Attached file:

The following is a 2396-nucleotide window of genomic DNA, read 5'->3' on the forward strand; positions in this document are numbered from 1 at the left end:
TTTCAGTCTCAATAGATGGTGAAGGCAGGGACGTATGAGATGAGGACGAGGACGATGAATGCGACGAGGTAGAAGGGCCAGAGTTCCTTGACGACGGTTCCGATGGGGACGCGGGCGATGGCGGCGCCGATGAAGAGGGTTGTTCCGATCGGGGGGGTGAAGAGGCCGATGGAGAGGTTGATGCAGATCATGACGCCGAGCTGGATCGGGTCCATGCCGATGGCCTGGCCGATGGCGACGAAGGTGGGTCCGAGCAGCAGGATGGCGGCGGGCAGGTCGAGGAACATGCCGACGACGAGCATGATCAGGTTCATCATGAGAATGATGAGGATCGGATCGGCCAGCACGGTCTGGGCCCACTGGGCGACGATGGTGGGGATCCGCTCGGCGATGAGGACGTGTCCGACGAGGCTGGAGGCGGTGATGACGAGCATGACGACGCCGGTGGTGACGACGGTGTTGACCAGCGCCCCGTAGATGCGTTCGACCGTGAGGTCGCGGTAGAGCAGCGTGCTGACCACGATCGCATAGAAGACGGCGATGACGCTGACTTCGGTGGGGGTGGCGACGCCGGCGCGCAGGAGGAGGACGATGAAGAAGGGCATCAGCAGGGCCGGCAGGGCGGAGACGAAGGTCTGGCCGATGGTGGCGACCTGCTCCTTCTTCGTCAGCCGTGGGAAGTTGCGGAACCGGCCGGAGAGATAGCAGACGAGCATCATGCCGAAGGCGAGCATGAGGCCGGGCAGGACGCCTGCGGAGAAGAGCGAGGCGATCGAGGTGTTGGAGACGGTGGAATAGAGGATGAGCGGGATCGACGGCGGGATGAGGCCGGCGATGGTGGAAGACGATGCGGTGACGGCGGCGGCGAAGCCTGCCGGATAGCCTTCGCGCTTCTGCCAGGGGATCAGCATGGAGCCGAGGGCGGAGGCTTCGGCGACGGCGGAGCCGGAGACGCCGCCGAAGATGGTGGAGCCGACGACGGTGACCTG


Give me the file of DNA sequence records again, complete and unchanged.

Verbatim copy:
The following is a 2396-nucleotide window of genomic DNA, read 5'->3' on the forward strand; positions in this document are numbered from 1 at the left end:
TTTCAGTCTCAATAGATGGTGAAGGCAGGGACGTATGAGATGAGGACGAGGACGATGAATGCGACGAGGTAGAAGGGCCAGAGTTCCTTGACGACGGTTCCGATGGGGACGCGGGCGATGGCGGCGCCGATGAAGAGGGTTGTTCCGATCGGGGGGGTGAAGAGGCCGATGGAGAGGTTGATGCAGATCATGACGCCGAGCTGGATCGGGTCCATGCCGATGGCCTGGCCGATGGCGACGAAGGTGGGTCCGAGCAGCAGGATGGCGGCGGGCAGGTCGAGGAACATGCCGACGACGAGCATGATCAGGTTCATCATGAGAATGATGAGGATCGGATCGGCCAGCACGGTCTGGGCCCACTGGGCGACGATGGTGGGGATCCGCTCGGCGATGAGGACGTGTCCGACGAGGCTGGAGGCGGTGATGACGAGCATGACGACGCCGGTGGTGACGACGGTGTTGACCAGCGCCCCGTAGATGCGTTCGACCGTGAGGTCGCGGTAGAGCAGCGTGCTGACCACGATCGCATAGAAGACGGCGATGACGCTGACTTCGGTGGGGGTGGCGACGCCGGCGCGCAGGAGGAGGACGATGAAGAAGGGCATCAGCAGGGCCGGCAGGGCGGAGACGAAGGTCTGGCCGATGGTGGCGACCTGCTCCTTCTTCGTCAGCCGTGGGAAGTTGCGGAACCGGCCGGAGAGATAGCAGACGAGCATCATGCCGAAGGCGAGCATGAGGCCGGGCAGGACGCCTGCGGAGAAGAGCGAGGCGATCGAGGTGTTGGAGACGGTGGAATAGAGGATGAGCGGGATCGACGGCGGGATGAGGCCGGCGATGGTGGAAGACGATGCGGTGACGGCGGCGGCGAAGCCTGCCGGATAGCCTTCGCGCTTCTGCCAGGGGATCAGCATGGAGCCGAGGGCGGAGGCTTCGGCGACGGCGGAGCCGGAGACGCCGCCGAAGATGGTGGAGCCGACGACGGTGACCTG